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Tropical Storm Elsa churns toward Florida's Gulf Coast

Tropical Storm Elsa approaches Florida's Gulf Coast on Wednesday, July 7, 2021.
Tropical Storm Elsa approaches Florida's Gulf Coast on Wednesday, July 7, 2021. (Image credit: NOAA)

Tropical Storm Elsa is approaching north Florida's Gulf Coast, with maximum sustained winds of 65 mph (100 km/h). The swirling storm is expected to drop up to 6 inches (15 centimeters) of rain, cause storm surge-related flooding and even trigger isolated tornadoes, the National Hurricane Center (NHC) forecasted.

The storm is expected to make landfall later this morning or this afternoon. As of 8 a.m. ET on Wednesday (July 7), Elsa was churning over the ocean about 35 miles (55 kilometers) west of Cedar Key, Florida, and 115 miles (185 km) northwest of Tampa. The storm is moving northward at about 14 mph (22 km/h) and is expected to weaken only after it moves inland later today, the NHC said.

The first hurricane of the 2021 Atlantic hurricane season, Elsa reached Category 1 status on July 2, only to be downgraded to a tropical storm on Saturday (July 3), when the storm was about 40 miles (65 kilometers) south of Beata Island, part of the Dominican Republic, in the Caribbean Sea. The NHC had previously forecast that Elsa would again gain strength to reach hurricane status (when winds reach 74 to 95 mph, or 119 to 153 km/h); that did happen briefly Tuesday evening, but the storm weakened again this morning, The Weather Channel reported

Related: Hurricane season: How long it lasts and what to expect

The NHC is forecasting that Elsa will turn toward the north-northeast later Wednesday afternoon or tonight, and by late Thursday it should be moving even faster in the northeastward direction, as it treks across the southeastern U.S. and mid-Atlantic.

Hurricane conditions are expected someplace along the west coast of Florida from Chassahowitzka to the Steinhatchee River, where a hurricane warning is in effect. A tropical storm warning is in effect for the west coast of Florida from south of Chassahowitzka to the middle of Longboat Key, and north of the Steinhatchee River to Ochlockonee River. Tropical storm warnings are also in place from the mouth of St. Marys River, Georgia, to Little River Inlet, South Carolina.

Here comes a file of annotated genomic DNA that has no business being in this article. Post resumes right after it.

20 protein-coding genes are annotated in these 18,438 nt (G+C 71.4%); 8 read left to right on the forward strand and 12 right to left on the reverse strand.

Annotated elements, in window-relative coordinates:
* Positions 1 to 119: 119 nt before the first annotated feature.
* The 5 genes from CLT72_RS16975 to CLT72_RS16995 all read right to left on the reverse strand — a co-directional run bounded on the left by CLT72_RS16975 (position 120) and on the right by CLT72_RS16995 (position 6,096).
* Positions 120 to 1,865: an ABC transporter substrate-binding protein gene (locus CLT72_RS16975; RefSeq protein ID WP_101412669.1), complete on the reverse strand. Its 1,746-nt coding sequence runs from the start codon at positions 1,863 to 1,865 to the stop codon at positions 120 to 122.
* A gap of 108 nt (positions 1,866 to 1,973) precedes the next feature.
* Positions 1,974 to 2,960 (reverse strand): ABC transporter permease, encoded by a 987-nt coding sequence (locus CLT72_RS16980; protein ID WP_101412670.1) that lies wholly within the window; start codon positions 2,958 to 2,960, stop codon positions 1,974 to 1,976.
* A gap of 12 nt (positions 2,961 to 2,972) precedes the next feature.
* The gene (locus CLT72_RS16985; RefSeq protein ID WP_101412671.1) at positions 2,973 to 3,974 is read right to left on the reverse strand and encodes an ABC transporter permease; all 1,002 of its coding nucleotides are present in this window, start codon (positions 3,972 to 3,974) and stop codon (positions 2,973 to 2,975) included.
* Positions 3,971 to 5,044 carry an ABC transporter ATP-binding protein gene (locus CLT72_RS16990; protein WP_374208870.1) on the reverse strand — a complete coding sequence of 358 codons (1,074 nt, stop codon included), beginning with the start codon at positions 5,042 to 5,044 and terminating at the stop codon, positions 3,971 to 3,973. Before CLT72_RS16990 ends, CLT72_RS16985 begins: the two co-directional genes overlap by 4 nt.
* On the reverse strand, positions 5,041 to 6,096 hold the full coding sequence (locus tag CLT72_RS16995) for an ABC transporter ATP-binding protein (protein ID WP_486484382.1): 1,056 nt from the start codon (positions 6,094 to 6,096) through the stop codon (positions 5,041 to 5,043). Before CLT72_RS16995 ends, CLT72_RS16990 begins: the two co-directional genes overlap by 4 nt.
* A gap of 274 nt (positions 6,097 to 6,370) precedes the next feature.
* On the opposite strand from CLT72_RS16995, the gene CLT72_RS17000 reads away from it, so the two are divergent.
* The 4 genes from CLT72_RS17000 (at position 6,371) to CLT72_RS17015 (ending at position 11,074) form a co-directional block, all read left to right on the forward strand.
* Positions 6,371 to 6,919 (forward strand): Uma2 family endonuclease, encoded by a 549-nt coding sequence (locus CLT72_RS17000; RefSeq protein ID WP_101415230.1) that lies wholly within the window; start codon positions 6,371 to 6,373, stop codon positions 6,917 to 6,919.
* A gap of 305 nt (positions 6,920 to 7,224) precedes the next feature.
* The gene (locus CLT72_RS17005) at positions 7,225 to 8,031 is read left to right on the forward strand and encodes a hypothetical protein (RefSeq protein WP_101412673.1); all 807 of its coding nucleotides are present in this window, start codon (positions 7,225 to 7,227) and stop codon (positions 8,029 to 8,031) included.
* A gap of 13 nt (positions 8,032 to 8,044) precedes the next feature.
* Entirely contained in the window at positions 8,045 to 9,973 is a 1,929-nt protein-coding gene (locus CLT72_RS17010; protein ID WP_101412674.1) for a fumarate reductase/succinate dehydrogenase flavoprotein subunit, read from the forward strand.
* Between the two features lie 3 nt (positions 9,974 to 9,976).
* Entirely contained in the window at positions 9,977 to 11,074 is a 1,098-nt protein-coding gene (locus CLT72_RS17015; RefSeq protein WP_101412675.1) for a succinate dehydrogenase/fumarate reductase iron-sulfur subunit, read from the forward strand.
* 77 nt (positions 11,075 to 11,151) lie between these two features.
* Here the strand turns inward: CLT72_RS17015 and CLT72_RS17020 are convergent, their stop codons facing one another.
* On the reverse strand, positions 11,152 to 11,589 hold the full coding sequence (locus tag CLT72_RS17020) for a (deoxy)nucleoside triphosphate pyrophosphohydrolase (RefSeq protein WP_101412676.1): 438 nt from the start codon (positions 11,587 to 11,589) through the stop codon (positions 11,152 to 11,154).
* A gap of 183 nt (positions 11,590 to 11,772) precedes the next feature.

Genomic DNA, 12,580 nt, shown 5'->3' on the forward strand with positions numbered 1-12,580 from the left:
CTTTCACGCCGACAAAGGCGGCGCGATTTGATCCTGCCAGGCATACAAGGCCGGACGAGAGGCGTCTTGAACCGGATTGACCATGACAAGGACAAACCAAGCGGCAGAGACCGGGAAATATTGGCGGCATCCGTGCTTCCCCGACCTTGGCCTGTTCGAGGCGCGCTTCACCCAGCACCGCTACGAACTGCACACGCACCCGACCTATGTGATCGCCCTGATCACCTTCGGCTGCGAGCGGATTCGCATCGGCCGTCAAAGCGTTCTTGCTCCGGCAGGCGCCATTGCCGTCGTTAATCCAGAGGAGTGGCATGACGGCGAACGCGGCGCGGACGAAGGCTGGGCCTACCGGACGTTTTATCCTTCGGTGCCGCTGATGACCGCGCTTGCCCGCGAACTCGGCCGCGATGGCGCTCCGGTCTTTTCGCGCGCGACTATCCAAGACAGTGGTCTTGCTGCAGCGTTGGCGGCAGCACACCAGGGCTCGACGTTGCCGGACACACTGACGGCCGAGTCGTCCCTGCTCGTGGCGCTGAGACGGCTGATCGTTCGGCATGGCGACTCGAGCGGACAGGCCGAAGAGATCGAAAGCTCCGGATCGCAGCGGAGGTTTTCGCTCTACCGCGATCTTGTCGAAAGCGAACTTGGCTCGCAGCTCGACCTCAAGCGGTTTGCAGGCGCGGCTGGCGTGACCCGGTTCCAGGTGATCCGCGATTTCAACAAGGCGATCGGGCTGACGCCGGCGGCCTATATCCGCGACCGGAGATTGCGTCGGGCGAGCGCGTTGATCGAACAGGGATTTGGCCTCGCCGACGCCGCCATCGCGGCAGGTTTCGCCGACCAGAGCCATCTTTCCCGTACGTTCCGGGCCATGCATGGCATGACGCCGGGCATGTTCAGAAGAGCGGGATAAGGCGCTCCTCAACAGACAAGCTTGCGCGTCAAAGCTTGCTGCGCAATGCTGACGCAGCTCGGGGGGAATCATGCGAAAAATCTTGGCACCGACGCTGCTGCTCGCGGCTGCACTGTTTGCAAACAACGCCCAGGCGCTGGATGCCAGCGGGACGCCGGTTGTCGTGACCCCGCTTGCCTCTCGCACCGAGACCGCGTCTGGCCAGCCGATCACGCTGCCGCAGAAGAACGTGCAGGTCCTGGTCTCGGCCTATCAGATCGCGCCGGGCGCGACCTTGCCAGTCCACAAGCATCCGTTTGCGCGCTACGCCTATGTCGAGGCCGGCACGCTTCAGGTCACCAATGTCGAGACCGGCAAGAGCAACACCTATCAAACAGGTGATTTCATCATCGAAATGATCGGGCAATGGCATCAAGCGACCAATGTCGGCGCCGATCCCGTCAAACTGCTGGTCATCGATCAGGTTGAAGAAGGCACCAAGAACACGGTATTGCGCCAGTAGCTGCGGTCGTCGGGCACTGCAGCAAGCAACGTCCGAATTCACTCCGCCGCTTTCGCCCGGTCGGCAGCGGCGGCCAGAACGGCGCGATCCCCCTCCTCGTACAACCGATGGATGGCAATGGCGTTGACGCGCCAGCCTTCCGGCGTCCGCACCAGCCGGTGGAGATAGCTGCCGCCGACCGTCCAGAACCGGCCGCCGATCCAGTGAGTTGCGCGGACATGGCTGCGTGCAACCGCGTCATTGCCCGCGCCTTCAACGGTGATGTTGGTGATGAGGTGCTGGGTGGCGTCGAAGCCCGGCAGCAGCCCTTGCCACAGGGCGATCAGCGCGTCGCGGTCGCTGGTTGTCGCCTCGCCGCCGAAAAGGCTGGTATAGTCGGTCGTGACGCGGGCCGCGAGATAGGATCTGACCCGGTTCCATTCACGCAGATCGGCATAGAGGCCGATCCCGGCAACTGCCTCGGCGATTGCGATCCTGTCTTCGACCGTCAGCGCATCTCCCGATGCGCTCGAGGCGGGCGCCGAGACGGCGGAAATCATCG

Storm surges can be the most life-threatening effects of hurricanes, as rising water moves inland from the coast to inundate areas. Storm surge warnings are in effect for the west coast of Florida from the Middle of Longboat Key to the Aucilla River — that includes Tampa Bay — the NHC said. If you are located in one of these areas, the NHC said to take necessary actions to protect yourself and your property, including following any evacuation orders from local officials.

Elsa could spawn tornadoes across west-central to north Florida through Wednesday afternoon and through tonight across southeast Georgia and eastern South Carolina, the NHC said. On Thursday (July 8), tornadoes could be a threat for the eastern Carolinas and far southeast Virginia.

Not only is Elsa the first hurricane of the Atlantic season, but it's also the earliest fifth-named storm of a hurricane season on record, CNN reported. The Atlantic hurricane season, which lasts from June 1 to Nov. 30, is expected to produce a higher-than-average number of named storms (when winds reach 39 mph, or 63 km/h).

Originally published on Live Science.

Jeanna Bryner

Jeanna is the editor-in-chief of Live Science. Prior to this role, she served as the site's managing editor, and before that a reporter for both Live Science and Space.com. Previously she was an assistant editor at Scholastic's Science World magazine. Jeanna has an English degree from Salisbury University, a Master's degree in biogeochemistry and environmental sciences from the University of Maryland, and a science journalism degree from New York University.